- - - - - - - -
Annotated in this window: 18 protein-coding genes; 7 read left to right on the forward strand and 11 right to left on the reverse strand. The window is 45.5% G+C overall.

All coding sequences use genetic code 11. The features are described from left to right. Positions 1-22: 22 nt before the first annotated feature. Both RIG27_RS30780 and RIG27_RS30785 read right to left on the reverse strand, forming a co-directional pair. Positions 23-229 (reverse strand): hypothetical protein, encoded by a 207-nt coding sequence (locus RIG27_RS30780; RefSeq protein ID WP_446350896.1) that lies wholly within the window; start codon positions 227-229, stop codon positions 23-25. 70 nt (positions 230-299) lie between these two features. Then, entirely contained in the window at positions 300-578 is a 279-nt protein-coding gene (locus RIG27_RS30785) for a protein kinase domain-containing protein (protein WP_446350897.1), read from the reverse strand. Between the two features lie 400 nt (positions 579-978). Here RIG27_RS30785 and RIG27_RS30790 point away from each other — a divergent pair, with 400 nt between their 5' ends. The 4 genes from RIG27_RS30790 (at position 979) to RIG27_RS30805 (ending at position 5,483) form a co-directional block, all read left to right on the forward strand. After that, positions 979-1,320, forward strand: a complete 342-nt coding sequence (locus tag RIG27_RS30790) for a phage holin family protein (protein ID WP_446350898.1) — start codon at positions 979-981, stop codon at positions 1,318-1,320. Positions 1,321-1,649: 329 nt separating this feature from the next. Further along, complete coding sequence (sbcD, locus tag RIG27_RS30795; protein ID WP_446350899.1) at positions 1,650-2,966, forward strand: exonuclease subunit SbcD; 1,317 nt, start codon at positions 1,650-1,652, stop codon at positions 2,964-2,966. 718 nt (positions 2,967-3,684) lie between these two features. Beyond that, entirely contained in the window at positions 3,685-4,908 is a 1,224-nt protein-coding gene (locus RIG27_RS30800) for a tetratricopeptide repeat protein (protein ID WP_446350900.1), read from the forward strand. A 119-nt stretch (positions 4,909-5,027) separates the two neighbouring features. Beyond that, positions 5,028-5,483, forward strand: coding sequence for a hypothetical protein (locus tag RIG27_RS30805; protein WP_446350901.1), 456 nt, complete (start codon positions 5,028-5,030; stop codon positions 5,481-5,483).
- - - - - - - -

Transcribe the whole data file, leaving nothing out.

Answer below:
Annotated in this window: 18 protein-coding genes; 7 read left to right on the forward strand and 11 right to left on the reverse strand. The window is 45.5% G+C overall.

All coding sequences use genetic code 11. The features are described from left to right. Positions 1-22: 22 nt before the first annotated feature. Both RIG27_RS30780 and RIG27_RS30785 read right to left on the reverse strand, forming a co-directional pair. Positions 23-229 (reverse strand): hypothetical protein, encoded by a 207-nt coding sequence (locus RIG27_RS30780; RefSeq protein ID WP_446350896.1) that lies wholly within the window; start codon positions 227-229, stop codon positions 23-25. 70 nt (positions 230-299) lie between these two features. Then, entirely contained in the window at positions 300-578 is a 279-nt protein-coding gene (locus RIG27_RS30785) for a protein kinase domain-containing protein (protein WP_446350897.1), read from the reverse strand. Between the two features lie 400 nt (positions 579-978). Here RIG27_RS30785 and RIG27_RS30790 point away from each other — a divergent pair, with 400 nt between their 5' ends. The 4 genes from RIG27_RS30790 (at position 979) to RIG27_RS30805 (ending at position 5,483) form a co-directional block, all read left to right on the forward strand. After that, positions 979-1,320, forward strand: a complete 342-nt coding sequence (locus tag RIG27_RS30790) for a phage holin family protein (protein ID WP_446350898.1) — start codon at positions 979-981, stop codon at positions 1,318-1,320. Positions 1,321-1,649: 329 nt separating this feature from the next. Further along, complete coding sequence (sbcD, locus tag RIG27_RS30795; protein ID WP_446350899.1) at positions 1,650-2,966, forward strand: exonuclease subunit SbcD; 1,317 nt, start codon at positions 1,650-1,652, stop codon at positions 2,964-2,966. 718 nt (positions 2,967-3,684) lie between these two features. Beyond that, entirely contained in the window at positions 3,685-4,908 is a 1,224-nt protein-coding gene (locus RIG27_RS30800) for a tetratricopeptide repeat protein (protein ID WP_446350900.1), read from the forward strand. A 119-nt stretch (positions 4,909-5,027) separates the two neighbouring features. Beyond that, positions 5,028-5,483, forward strand: coding sequence for a hypothetical protein (locus tag RIG27_RS30805; protein WP_446350901.1), 456 nt, complete (start codon positions 5,028-5,030; stop codon positions 5,481-5,483).